If you knew that you may not be here next week, next month, or next year, would you do things differently?
Would you slow down and hug your kids more? Or would you speed up and try to cram more joy into the day? Would you stop work, or would you work harder to leave something to be remembered by?
Would you do anything different today if you knew that you might not be back on Monday?
As I slug through this week of recovery, pain, and exhaustion from the chemo, these questions echo in my mind. They are a good sign, on the one hand, in that I’m able to think broadly and have the energy and interest in doing so. But on the other hand, they weigh on my mind and linger around the corners even as I try to take joy in the moments that I have this week.
What am I leaving to be remembered by?
All my life, I’ve believed that I could do anything. And, to an extent, if I worked hard enough at something, that’s been true. I left my friends in Mississippi and went “up north” to college. I was accepted to Harvard. I went to graduate school. I earned a Ph.D. in physics. I went to work for NASA straight out of school. I married the man of my dreams, right on schedule, and, after a few years, had a beautiful baby boy. I pioneered telecommuting at my agency as I juggled new space missions and nursing a newborn. I ran big projects, and I ran them well. I started a fellowship for young scientists.
I did good things.
But what I’d like to be remembered for there is something different. I hope that I’ll be remembered for the way that I worked with people, not against them. That I built consensus. That I did my homework and talked with those who had come before, learning what they had learned, seeing what they had seen, and, when it was time to make a decision, that I brought both a sense of past and future to the table.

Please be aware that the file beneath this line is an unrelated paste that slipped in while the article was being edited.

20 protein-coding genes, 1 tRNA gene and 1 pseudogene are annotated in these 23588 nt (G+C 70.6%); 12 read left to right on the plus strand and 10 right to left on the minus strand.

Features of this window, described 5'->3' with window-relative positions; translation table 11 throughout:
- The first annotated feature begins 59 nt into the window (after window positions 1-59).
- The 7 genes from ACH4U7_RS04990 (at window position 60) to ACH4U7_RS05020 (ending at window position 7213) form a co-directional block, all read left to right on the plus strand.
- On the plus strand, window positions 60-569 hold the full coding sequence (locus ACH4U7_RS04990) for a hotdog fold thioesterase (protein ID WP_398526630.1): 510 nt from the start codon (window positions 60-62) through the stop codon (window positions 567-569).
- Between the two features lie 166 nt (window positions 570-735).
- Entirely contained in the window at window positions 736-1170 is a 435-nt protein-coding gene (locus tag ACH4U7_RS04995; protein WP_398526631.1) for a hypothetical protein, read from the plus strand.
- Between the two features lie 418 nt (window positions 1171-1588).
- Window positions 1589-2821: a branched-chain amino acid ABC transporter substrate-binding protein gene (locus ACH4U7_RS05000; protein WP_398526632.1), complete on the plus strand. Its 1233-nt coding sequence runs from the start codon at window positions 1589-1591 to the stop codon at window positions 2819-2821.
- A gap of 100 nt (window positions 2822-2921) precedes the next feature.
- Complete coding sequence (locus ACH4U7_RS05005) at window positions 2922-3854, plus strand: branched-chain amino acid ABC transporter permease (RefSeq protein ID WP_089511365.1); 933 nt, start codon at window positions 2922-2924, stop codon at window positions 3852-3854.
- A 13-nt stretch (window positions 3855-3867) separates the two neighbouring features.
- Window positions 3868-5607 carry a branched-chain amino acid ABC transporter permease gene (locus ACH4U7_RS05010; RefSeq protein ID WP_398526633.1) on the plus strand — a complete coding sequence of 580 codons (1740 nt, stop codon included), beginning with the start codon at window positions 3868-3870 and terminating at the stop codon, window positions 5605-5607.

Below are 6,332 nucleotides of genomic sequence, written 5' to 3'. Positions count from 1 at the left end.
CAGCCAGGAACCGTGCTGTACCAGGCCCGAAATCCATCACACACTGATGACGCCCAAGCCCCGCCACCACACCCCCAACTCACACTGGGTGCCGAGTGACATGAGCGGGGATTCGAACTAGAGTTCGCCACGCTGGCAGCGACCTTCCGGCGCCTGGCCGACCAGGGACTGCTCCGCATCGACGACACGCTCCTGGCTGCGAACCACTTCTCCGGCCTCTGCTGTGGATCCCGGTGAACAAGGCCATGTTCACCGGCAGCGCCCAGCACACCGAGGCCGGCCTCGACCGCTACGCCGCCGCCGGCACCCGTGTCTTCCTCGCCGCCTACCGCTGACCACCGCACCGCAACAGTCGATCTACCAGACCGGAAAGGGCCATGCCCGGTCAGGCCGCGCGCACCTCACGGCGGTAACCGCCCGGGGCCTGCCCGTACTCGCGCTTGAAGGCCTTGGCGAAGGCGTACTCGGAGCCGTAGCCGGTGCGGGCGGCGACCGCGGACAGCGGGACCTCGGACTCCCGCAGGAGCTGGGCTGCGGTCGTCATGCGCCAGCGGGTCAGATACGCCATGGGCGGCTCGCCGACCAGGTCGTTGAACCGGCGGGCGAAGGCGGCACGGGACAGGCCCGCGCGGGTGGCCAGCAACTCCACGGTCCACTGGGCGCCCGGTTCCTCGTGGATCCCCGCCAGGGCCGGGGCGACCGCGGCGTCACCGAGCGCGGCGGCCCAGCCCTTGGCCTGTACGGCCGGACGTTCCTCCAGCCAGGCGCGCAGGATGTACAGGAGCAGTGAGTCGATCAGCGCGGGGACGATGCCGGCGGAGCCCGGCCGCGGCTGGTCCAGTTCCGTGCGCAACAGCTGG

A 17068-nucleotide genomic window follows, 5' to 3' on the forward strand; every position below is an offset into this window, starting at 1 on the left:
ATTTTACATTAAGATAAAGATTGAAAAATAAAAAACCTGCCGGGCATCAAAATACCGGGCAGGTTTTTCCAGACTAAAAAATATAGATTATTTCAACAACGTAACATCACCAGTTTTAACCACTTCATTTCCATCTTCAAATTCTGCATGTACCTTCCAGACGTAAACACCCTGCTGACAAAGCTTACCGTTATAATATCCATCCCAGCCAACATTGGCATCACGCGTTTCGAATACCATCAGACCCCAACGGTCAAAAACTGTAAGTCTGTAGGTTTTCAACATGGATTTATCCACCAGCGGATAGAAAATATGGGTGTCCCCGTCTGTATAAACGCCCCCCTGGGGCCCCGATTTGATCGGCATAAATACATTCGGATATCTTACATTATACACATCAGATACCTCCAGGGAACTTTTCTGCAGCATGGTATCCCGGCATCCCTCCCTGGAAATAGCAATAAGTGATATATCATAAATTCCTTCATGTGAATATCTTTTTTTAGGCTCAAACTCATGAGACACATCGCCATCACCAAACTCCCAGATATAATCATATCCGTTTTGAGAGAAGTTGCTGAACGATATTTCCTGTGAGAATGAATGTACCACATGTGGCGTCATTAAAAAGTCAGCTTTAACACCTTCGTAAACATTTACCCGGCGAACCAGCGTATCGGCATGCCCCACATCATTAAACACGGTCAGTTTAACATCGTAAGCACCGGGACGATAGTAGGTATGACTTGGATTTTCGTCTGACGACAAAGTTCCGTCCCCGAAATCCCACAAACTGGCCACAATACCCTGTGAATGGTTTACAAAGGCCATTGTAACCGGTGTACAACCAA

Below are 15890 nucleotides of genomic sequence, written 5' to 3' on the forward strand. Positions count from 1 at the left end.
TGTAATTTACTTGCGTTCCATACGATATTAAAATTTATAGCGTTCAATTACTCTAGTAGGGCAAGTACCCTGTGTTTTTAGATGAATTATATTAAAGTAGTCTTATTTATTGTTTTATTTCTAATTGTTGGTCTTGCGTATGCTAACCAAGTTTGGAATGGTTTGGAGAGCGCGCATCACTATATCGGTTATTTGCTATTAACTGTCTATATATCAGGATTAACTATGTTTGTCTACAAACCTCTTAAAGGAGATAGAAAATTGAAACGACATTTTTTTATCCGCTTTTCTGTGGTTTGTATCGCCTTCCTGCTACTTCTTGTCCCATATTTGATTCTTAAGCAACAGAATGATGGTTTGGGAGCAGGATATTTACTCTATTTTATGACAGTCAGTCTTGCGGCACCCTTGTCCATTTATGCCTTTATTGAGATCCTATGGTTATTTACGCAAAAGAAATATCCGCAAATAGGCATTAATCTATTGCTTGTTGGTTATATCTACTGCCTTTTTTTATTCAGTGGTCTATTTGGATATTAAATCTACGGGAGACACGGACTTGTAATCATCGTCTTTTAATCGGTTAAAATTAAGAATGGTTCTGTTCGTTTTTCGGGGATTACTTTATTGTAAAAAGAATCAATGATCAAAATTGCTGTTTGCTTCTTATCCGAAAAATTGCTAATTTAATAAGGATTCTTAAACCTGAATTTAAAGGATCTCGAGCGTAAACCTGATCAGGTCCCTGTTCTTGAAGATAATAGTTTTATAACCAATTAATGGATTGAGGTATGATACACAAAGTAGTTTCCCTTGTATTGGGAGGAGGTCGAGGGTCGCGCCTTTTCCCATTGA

Because I was the young one. The intern. One who stood to, someday, potentially, inherit the agency, with all its potential and all its problems. And I was determined to increase the former and limit the latter. Because decisions that were made today would affect me twenty years down the line. Thirty. Forty, when my generation would be the elders of the agency. And I would still be there.
Things have changed now.
My priority is my family. My time is spent on my little boys. They will inherit what their father and I have built for them. They will grow and learn and live on this planet that we, and all of those around us, have created for them. And it matters to me what kind of place we leave.
If I were at work today, I think I would do things a little differently. I would still take the time to coax stories out of the longtime civil servants. To mentor the interns, and to introduce new hires around the office. To greet the security guards by name, and chat up the historians working in the library downstairs. But I would take more lunches, and I would make it a point to encourage my colleagues more than I did when I was there. I would fight harder against becoming jaded and seasoned, and I would give more people the benefit of the doubt. I would call the young scientists more, just to chat, and follow up with the ones in my field more than I did.
I would write the history down so that it is not forgotten. And I would focus on the people that made the agency great.
Because what we leave behind us is not our resume. It is the way that we accomplish what is on our resume. It is in every email, every interaction, and every weary smile.
When my fight with breast cancer has eased, I intend to start work again. Not because I need another line on my resume, or because I feel that I need to accomplish this or that. But, for a time, I was a part of something quite amazing, and it would be good to be part of that again. It would be good to see people every day again, and to learn from each other and work together to increase the nation’s knowledge and potential.
I wonder if I will do things differently.